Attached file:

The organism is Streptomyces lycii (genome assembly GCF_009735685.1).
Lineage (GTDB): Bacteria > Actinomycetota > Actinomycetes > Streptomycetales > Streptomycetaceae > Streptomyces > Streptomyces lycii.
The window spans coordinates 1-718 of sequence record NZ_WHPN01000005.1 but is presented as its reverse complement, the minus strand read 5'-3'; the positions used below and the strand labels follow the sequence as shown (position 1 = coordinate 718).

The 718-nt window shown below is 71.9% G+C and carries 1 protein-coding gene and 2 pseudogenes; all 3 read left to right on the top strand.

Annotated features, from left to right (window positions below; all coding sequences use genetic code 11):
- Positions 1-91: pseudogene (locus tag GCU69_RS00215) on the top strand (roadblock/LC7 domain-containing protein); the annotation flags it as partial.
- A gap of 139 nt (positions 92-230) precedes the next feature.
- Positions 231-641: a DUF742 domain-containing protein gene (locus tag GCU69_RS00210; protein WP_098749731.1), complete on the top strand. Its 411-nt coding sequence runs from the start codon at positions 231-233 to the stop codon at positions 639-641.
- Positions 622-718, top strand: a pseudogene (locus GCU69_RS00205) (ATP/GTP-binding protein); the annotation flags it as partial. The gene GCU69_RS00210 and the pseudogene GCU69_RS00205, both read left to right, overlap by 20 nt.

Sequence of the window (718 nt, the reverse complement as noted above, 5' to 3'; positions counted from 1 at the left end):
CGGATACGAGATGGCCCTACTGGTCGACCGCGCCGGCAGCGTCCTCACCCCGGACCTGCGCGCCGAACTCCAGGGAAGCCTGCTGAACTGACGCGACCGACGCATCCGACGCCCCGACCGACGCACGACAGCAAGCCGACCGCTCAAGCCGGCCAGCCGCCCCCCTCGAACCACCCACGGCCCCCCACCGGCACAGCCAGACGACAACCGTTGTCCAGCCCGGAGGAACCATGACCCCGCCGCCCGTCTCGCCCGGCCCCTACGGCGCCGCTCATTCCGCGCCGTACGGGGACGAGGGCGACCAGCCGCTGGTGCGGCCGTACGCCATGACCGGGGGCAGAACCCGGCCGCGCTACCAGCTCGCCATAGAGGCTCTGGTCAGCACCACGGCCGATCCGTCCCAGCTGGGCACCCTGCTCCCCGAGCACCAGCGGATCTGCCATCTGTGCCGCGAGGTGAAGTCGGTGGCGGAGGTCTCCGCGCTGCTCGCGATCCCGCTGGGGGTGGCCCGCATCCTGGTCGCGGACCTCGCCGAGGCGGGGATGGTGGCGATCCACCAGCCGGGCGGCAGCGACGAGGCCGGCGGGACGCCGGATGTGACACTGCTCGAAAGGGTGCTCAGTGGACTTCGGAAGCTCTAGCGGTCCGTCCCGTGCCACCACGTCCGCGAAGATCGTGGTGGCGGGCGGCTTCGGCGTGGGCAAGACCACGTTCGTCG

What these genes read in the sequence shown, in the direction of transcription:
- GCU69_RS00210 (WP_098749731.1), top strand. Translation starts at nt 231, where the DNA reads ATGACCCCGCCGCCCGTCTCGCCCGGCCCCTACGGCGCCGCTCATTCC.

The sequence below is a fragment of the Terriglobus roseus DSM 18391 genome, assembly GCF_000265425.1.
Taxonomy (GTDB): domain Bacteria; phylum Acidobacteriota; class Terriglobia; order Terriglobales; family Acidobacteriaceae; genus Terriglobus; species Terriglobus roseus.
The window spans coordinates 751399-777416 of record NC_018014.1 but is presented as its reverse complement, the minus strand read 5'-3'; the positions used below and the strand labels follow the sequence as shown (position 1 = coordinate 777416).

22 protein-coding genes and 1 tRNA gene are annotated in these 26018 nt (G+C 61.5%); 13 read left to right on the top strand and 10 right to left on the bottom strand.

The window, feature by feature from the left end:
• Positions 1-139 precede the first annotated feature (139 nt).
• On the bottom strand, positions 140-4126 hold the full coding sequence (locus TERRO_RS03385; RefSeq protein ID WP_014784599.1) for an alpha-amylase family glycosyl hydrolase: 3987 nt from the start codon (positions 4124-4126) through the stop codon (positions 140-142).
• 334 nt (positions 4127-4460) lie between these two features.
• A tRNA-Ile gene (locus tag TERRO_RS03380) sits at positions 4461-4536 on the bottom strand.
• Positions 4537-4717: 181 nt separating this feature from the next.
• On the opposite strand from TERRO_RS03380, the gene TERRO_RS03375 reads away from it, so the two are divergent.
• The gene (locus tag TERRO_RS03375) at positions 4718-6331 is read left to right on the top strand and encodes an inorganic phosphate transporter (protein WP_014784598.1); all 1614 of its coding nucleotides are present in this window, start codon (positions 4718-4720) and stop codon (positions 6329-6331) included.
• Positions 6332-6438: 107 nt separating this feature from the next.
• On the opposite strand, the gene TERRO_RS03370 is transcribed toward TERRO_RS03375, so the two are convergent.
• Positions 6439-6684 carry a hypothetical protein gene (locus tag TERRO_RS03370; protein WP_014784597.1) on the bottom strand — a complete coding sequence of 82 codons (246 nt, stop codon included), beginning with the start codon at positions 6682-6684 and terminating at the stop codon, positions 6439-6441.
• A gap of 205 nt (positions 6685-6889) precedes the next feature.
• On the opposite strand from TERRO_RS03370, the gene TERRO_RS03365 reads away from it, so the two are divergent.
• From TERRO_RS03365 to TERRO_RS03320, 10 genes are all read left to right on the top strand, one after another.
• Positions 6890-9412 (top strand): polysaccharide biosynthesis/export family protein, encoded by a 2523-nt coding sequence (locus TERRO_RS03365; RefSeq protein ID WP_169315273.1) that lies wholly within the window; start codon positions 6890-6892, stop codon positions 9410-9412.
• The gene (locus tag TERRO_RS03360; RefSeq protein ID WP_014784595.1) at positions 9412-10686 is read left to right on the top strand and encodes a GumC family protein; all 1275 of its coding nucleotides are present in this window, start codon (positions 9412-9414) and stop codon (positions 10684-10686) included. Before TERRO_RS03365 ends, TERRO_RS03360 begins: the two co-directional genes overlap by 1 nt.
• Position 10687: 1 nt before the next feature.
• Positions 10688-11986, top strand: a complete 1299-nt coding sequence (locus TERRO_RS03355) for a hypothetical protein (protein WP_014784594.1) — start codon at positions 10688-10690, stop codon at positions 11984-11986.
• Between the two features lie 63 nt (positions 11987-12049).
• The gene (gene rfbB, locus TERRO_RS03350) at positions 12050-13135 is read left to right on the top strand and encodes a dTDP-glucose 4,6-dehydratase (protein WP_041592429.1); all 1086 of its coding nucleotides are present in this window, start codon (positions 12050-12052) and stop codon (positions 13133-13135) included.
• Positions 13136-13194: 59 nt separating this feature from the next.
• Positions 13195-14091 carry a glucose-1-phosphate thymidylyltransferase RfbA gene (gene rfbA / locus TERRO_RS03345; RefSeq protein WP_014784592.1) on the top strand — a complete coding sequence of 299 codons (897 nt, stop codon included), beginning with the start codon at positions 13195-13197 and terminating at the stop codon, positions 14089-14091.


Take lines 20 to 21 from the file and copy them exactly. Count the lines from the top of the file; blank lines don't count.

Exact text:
• On the bottom strand, positions 140-4126 hold the full coding sequence (locus TERRO_RS03385; RefSeq protein ID WP_014784599.1) for an alpha-amylase family glycosyl hydrolase: 3987 nt from the start codon (positions 4124-4126) through the stop codon (positions 140-142).
• 334 nt (positions 4127-4460) lie between these two features.